As Huawei continues to battle US sanctions, Shanghai-headquartered fabless semiconductor company Unisoc and Chinese IC vendors are snapping up HiSilicon Technologies employees. That's according to industry insider sources, as reported by China-based publication DigiTimes. Xiaomi and Oppo are also reportedly eyeballing workers from the fully-Huawei-owned chipset manufacture.
The acquisitions primarily center around HiSilicon IC design talent, the sources indicate. And the shuffle isn't happening on a small scale either if reports are accurate. Instead, the recent employee poaching efforts appear to be part of a growing trend "of human capital flight" from the company.
Huawei appears to be offsetting its chip division losses
While the sources behind reports and the information have not been independently verified, recent activity from Huawei may add weight to the claims. Namely, the Chinese smartphone and 5G tech giant has recently begun hiring new IT grads. And that comes with the promise of up to five times what would be earned elsewhere.
Specifically, the company is actively hiring for positions with HiSilicon. Those positions are related to a variety of next-gen technologies across the spectrum from computer software architecture to chipset and semiconductor development. An associated promotional poster reportedly asks for "talents" who are "brave" enough to "challenge in the new world."
Prospective workers need to meet stringent hiring requirements too. To begin with, the company wants employees who completed their post-graduation degree after 1 January 2017. Those who are pursuing their degree can apply as well. That's so long as they have an expected completion date on or before December 31, 2021.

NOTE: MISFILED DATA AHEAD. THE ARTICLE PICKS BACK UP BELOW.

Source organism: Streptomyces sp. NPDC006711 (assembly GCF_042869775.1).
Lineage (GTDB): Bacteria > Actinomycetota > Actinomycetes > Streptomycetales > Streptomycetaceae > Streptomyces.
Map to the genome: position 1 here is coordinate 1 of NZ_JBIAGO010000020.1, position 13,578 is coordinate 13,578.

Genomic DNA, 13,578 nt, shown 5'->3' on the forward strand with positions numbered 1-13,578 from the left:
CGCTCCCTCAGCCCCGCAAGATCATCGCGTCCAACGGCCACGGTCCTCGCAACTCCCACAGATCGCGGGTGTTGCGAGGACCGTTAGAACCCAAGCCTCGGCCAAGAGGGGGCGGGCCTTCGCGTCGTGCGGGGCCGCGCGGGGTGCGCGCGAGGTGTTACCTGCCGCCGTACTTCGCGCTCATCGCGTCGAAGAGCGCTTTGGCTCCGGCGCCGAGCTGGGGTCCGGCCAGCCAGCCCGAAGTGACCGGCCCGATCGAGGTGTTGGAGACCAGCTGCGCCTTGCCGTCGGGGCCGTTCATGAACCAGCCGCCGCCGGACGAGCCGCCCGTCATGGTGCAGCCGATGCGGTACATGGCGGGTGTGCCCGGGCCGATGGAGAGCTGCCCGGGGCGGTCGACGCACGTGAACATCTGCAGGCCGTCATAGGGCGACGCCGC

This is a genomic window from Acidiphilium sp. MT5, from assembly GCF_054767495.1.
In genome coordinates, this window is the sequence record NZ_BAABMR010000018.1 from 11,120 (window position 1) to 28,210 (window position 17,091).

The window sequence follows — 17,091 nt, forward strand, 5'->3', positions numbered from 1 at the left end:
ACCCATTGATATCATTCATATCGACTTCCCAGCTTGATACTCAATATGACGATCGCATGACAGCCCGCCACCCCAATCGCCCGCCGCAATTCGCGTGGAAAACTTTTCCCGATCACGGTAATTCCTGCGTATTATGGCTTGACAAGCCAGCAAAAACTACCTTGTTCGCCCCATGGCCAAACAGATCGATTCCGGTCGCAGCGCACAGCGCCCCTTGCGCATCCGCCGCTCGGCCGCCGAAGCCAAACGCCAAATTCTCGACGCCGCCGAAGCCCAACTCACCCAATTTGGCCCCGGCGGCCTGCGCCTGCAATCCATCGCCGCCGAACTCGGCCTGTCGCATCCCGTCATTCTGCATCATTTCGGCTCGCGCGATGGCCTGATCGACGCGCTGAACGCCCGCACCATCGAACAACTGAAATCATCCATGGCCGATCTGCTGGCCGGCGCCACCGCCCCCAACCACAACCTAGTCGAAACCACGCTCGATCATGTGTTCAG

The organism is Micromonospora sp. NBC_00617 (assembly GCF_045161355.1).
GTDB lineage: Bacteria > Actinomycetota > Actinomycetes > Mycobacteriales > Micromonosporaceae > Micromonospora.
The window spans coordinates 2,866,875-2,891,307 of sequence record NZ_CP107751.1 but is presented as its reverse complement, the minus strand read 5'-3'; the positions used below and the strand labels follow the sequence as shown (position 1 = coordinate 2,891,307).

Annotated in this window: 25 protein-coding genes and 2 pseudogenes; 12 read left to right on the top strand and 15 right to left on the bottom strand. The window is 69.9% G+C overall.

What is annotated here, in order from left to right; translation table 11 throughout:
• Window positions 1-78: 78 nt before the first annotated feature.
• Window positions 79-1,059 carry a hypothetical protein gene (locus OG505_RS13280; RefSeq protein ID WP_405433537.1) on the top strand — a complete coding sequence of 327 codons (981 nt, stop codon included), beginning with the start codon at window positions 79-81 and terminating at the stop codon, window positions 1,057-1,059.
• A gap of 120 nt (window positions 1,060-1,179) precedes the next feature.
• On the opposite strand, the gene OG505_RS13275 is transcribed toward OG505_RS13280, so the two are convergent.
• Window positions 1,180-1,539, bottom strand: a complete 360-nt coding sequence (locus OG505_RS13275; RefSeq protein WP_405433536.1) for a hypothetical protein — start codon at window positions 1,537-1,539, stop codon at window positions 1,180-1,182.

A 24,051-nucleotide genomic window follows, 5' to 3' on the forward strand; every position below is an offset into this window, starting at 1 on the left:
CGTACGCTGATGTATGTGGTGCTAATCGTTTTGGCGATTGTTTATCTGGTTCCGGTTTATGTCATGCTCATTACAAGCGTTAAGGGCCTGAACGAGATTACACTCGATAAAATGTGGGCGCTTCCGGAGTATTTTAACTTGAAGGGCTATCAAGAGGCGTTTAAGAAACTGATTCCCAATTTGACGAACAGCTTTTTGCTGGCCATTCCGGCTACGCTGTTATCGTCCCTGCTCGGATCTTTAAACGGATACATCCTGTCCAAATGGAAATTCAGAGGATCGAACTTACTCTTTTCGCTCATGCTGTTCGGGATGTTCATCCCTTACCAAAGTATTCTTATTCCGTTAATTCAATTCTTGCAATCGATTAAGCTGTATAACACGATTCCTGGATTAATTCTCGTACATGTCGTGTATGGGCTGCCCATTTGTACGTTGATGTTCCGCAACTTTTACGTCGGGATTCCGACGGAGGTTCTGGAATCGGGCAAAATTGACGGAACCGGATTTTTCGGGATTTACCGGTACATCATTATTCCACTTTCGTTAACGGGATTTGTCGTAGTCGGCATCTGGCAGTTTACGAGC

The process of hiring new workers has already begun, in the interim. Reports indicate that Huawei will carry on with that hiring until next year.
If there's a trend, are the US sanctions against Huawei really to blame?
The ongoing rollout of sanctions from the US that are aimed directly at Huawei arguably has something to do with employees abandoning ship. While those sanctions have, in some areas, been softened recently, that isn't the overall trend. The US government has increasingly made it difficult for Huawei to gain access to components, even from other regional partners.
That's stacking atop previous sanctions that prevent Huawei from doing business in the US, particularly as that concerns mobile networking.
Setting that matter aside, the company also can't interact with any US companies for equipment. That includes indirect interaction via some global companies that utilize US equipment. As a result, Huawei is increasingly looking inward to develop its own solutions, as hinted in the promotional poster mentioned above.
Simultaneously, the company's decision to begin hiring new employees may be exacerbating matters.
The company's stated goal is to bring in fresh talent. And that's almost explicitly to face the challenges presented by US sanctions. That search for new HiSilicon workers could, on one hand, be giving current employees the impression that Huawei is in deeper trouble than it has let on.
Conversely, the hiring — coupled with Huawei's company culture — could be viewed as a signal to workers in terms of job security.